COLOMBO: Experts on Wednesday warned that a stricken container ship that caught fire 13 days ago off Sri Lanka causing one of the worst ecological disasters in the country’s history could now create an oil spill crisis.
Rescue teams have been working around the clock to tackle the blaze on the cargo vessel which was carrying hundreds of tons of chemicals and microplastic.
Locals living along the coastal belt have been advised not to eat fish from the waters until further notice, with a temporary ban in place since last week.
Douglas Devananda, Sri Lanka’s minister of fisheries and aquatic resources development, told Arab News: “We have advised fishermen in these areas not to go fishing as the people cannot eat the fish in the affected areas.”
A massive cleanup operation involving thousands of troops and Sri Lankan navy personnel continued on Wednesday as workers removed debris from beaches near the capital Colombo, including in the popular tourist spot of Negombo.
Other areas worst affected included Panadura, Moratuwa, Mt. Lavinia, and Hendala along 80 kilometers of coastline. The region is home to more than 1 million people and famous for its jumbo prawns, crabs, lobsters, seer fish, salmon, and sprats which the local fishing community relies on for a livelihood.
“There are some 5,000 fishermen who have been asked to refrain from fishing until further notice. They are being paid around $30 allowance with other relief measures, such as the distribution of dry rations, also being considered by the ministry,” Devananda added.
The Singapore-registered MV X-Press Pearl burst into flames on May 20 when it was nearly 9.5 nautical miles northwest of Colombo after setting sail from Gujarat, in India.
Since then, the Sri Lanka Navy and Indian Coast Guard have been trying to extinguish the fire, which destroyed most of the nearly 1,500 containers on board, 81 of which had “dangerous goods” inside.
The three-month-old, 186-meter-long ship also had 25 metric tons of nitric acid and other chemicals onboard along with 28 containers of plastic raw material which dispersed into the sea.
While the cause of the fire has not yet been established, Sri Lankan authorities suspect an acid leak could have been the trigger.
“The fire in the vessel has been completely doused,” Navy spokesman Indika De Silva told Arab News on Wednesday, adding that Sri Lankan President Gotabaya Rajapaksa had ordered rescue workers to “try and move the ship into deeper seas.”
De Silva said: “They are encountering some difficulties since the vessel is stuck. If that is the case, there will be a possible oil spill from the vessel.”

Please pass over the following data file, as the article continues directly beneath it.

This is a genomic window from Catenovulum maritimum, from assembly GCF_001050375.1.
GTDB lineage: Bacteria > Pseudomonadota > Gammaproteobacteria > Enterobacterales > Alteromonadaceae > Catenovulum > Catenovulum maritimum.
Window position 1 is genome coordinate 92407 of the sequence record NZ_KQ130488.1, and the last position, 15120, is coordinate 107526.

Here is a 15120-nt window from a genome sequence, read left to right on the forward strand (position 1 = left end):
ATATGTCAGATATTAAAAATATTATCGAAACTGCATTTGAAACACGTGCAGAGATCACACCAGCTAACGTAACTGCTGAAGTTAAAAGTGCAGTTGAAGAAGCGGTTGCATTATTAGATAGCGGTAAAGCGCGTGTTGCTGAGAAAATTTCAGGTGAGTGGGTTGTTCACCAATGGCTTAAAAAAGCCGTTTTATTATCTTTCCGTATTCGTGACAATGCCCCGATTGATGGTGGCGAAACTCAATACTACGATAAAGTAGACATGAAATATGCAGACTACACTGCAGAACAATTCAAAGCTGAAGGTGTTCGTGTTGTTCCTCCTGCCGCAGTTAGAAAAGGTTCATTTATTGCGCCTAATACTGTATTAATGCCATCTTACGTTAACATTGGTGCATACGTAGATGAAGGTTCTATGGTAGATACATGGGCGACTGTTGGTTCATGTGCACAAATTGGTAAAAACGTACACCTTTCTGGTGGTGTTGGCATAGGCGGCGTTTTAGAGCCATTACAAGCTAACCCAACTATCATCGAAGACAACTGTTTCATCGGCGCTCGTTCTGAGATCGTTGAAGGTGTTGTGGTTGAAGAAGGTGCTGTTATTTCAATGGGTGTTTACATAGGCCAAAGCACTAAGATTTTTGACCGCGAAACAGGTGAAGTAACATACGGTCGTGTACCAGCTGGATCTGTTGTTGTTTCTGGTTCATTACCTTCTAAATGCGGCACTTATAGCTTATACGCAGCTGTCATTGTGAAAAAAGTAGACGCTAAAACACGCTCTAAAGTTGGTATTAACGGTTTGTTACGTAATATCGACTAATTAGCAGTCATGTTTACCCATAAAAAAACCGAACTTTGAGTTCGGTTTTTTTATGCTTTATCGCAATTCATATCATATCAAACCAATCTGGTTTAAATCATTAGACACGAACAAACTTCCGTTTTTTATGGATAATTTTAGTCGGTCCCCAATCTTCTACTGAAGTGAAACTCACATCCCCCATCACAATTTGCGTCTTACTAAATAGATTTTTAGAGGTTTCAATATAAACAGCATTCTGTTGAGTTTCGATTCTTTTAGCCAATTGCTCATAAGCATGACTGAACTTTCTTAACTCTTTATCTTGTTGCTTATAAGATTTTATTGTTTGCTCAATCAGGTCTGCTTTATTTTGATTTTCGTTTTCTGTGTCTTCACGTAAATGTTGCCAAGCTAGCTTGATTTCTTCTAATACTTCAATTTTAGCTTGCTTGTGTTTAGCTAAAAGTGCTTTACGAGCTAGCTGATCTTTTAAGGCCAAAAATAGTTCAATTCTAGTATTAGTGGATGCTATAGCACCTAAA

Sri Lanka’s Minister of Fisheries Kanchana Wijesekera recently warned that hundreds of metric tons of oil leaking into the ocean would cause “widespread ecological damage” to marine life and coastal communities.
On Wednesday, a team of navy divers was sent to inspect the vessel’s hull. De Silva said there were concerns over the ship’s stern resting low on the waterline due to a suspected leak.
However, one of the biggest worries was the prospect of fish and other wildlife swallowing the millions of plastic pellets that had fallen into the sea.
Dharshani Lahandapura, chairman of the Marine Environment Protection Authority (MEPA), told Arab News: “This is the worst maritime environmental disaster … ever since the island has not faced such a situation of this magnitude.”
“Every day we are deploying around 1,000 workers to clean the affected areas with the assistance of the tri-forces and other environmental agencies of the country.”
She noted that her department had been collecting tons of waste materials that were being stored in a safe place and said that the MEPA would be concentrating on “delicate areas in the seas to protect mangroves, corals, and marine wildlife.”
Meanwhile, Sri Lanka has launched a criminal probe into the fire and the resulting marine pollution.
On Tuesday, a Colombo court issued an order preventing the ship’s captain, chief engineer, and deputy engineer from leaving the island while its 25-member crew have been evacuated and quarantined at local hotels.
The court also ordered the vessel to be examined by a government-appointed analyst and for its documents, charts, and recordings to be confiscated.
Police spokesman, Ajith Rohana, told media that the country’s criminal investigations department had taken statements from the vessels’ crew, the harbor master, the ship’s local agents, officials from the wildlife department, and the MEPA, as part of the investigation.
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